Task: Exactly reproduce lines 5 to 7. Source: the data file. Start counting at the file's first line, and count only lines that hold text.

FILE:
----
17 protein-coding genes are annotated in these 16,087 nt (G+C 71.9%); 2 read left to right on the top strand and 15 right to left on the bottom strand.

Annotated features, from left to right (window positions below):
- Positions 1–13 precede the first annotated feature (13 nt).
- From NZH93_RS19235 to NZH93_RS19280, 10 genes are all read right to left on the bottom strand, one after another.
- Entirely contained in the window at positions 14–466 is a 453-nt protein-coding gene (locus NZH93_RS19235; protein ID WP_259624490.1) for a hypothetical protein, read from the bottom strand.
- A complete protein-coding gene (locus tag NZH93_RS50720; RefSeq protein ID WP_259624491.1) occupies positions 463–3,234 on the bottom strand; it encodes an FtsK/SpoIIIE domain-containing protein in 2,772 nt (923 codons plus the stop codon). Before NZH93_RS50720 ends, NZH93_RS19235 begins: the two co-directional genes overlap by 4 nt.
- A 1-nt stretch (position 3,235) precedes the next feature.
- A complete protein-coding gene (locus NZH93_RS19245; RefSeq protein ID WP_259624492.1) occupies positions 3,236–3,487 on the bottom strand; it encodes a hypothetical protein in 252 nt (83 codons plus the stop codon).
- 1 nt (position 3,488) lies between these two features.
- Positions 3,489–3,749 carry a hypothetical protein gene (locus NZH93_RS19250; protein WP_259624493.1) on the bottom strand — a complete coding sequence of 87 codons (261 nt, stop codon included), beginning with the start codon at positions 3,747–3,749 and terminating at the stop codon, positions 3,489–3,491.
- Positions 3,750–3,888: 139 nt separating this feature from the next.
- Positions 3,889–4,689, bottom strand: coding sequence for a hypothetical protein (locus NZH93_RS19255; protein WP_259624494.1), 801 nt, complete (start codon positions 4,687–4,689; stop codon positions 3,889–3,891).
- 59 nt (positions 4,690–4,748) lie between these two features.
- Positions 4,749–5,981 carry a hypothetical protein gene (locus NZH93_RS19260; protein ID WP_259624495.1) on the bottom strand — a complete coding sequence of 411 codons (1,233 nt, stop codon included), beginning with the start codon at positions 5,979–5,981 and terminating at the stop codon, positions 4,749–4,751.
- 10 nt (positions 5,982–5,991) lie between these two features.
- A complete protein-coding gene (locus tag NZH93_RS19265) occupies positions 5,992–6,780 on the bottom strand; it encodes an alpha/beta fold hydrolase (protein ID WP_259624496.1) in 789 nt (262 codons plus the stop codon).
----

- Entirely contained in the window at positions 14–466 is a 453-nt protein-coding gene (locus NZH93_RS19235; protein ID WP_259624490.1) for a hypothetical protein, read from the bottom strand.
- A complete protein-coding gene (locus tag NZH93_RS50720; RefSeq protein ID WP_259624491.1) occupies positions 463–3,234 on the bottom strand; it encodes an FtsK/SpoIIIE domain-containing protein in 2,772 nt (923 codons plus the stop codon). Before NZH93_RS50720 ends, NZH93_RS19235 begins: the two co-directional genes overlap by 4 nt.
- A 1-nt stretch (position 3,235) precedes the next feature.